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(CNBC)   Boeing's fix for the 737 MAX may take 3-6 months, predicts... Bank of America? Man, I don't even know what the hell's even going on in this world anymore   (cnbc.com) divider line
    More: Weird, Boeing, Federal Aviation Administration, Inventory, Bank of America, Southwest Airlines, Boeing 737, Max jets, software fix  
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522 clicks; posted to Business » on 14 Mar 2019 at 5:15 PM (10 weeks ago)   |   Favorite    |   share:  Share on Twitter share via Email Share on Facebook   more»



15 Comments     (+0 »)
 
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2019-03-14 04:09:32 PM  
Other articles make it sound like they been working it since the Fall. Now the focus of attention is on them and the FAA. Now way it will take that long.
 
2019-03-14 04:34:41 PM  

edmo: Other articles make it sound like they been working it since the Fall. Now the focus of attention is on them and the FAA. Now way it will take that long.


If they've known it needed fixing for that long and didn't tell anyone.... They are going to be handing over a large amount of cash to lots of people
 
2019-03-14 05:21:35 PM  

Gubbo: If they've known it needed fixing for that long and didn't tell anyone.... They are going to be handing over a large amount of cash to lots of people


Boring's corporate policy is basically that their airplanes are *never* defective, and they go to great lengths to try to influence that in investigations.  They were able to drag out the 737' rudder hardover issues for a long time, to the point that they were trying to excuse it with freak wind gusts and seizures on the part of the pilot.

IIRC, a reporter for some paper up in Seattle got a Pulitzer for his investigation into it, and IIRC, Boeing wasn't amused and things got a bit underhanded for a while.

The 737's a cash cow for the company.  They're going to do whatever they can to ensure it stays that way, even if it ultimately takes the entire company down.
 
2019-03-14 05:22:08 PM  
Boeing was already going to have the FAA issue an Airworthy Directive in April for the new software. It was supposedly going to be ready in March but the government shut delayed it.
 
2019-03-14 05:28:41 PM  
From my experiences with BoA, both as an employee and as a customer, they know squat about software.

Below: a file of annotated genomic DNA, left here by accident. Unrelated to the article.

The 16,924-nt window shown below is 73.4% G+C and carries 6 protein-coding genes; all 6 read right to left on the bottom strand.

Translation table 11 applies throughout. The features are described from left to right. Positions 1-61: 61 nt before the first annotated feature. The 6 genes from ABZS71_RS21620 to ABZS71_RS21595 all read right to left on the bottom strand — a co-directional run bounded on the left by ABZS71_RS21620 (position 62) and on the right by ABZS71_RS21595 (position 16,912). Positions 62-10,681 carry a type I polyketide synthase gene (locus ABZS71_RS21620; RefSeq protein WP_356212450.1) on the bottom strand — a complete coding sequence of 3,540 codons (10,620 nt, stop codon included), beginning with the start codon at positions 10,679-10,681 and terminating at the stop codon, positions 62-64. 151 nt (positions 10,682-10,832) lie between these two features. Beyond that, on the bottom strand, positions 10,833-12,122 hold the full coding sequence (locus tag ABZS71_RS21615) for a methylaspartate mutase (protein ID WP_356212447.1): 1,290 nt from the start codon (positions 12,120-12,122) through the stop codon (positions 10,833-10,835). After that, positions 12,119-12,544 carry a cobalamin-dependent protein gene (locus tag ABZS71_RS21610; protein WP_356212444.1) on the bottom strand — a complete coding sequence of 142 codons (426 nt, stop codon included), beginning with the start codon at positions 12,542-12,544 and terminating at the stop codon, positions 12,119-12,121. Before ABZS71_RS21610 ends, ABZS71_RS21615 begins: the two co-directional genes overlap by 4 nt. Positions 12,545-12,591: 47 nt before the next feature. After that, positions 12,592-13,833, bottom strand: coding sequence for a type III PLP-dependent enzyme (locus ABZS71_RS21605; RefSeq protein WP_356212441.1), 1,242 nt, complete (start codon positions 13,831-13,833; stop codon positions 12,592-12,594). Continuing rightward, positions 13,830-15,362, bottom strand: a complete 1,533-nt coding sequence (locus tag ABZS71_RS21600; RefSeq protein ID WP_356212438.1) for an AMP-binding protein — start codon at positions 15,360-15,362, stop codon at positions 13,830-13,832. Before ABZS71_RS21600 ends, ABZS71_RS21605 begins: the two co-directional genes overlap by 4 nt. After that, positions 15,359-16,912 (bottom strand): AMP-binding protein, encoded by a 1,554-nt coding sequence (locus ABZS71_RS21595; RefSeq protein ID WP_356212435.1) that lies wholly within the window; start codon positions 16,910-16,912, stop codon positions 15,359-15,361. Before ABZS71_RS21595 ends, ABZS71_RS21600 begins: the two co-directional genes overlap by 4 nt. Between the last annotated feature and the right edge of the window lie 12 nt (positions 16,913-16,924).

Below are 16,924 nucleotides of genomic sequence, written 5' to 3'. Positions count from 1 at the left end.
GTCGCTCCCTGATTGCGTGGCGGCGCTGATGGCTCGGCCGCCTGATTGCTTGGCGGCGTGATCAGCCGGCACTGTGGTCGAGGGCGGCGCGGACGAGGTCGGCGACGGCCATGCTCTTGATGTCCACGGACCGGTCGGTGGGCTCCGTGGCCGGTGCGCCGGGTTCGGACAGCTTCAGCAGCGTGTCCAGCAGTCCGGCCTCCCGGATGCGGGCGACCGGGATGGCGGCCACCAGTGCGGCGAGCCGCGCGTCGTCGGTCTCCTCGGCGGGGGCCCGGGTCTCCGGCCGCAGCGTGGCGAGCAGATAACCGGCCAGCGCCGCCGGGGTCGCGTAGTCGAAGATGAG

2019-03-14 05:54:46 PM  

cptcaveman: Boeing was already going to have the FAA issue an Airworthy Directive in April for the new software. It was supposedly going to be ready in March but the government shut delayed it.


Original AD was issued last November.
Extension issued 3 days ago.
 
2019-03-14 06:12:02 PM  
BoA? Let's wait for the inevitable Forbes article about something they know nothing about.
 
2019-03-14 06:52:05 PM  
Some people don't know about stocks and who issues buy ratings, apparently.
 
2019-03-14 07:16:38 PM  

Gubbo: edmo: Other articles make it sound like they been working it since the Fall. Now the focus of attention is on them and the FAA. Now way it will take that long.

If they've known it needed fixing for that long and didn't tell anyone.... They are going to be handing over a large amount of cash to lots of people


The FAA knew this was coming (some have blamed the shutdown for slowing it's progress at the FAA). It wan't a secret. A story from November: https://www.aerotime.aero/r​uta.burbait​e/22137-boeing-is-reportedly-planning-​737-max-software-upgrade
 
2019-03-14 07:23:40 PM  
A fix for a non-existent problem? Or a problem that no one even knows the aircraft has?
 
2019-03-14 08:00:03 PM  

mrmopar5287: A fix for a non-existent problem? Or a problem that no one even knows the aircraft has?


Call it a patch for a patch for a design with a real handling problem in certain situations
 
2019-03-14 08:22:42 PM  

cptcaveman: a real handling problem in certain situations


The fix is the same procedure that has been in place for 40+ years.
 
2019-03-14 09:26:49 PM  
I wonder what they based that estimate on.
 
2019-03-15 12:47:53 AM  

natazha: From my experiences with BoA, both as an employee and as a customer, they know squat about software.


your view from the parking lot may be obscured.
 
2019-03-15 03:16:50 AM  
Yeah well.
If the aircraft computer thinks it's going nose high and forces the nose down against the efforts of the pilots to keep it from nosing down, well there's your problem.
Software badly done to save the trouble of redoing the aerodynamics because they put on new engines.
When is a 737 no longer a 737?
When it's scattered all over the ground.
 
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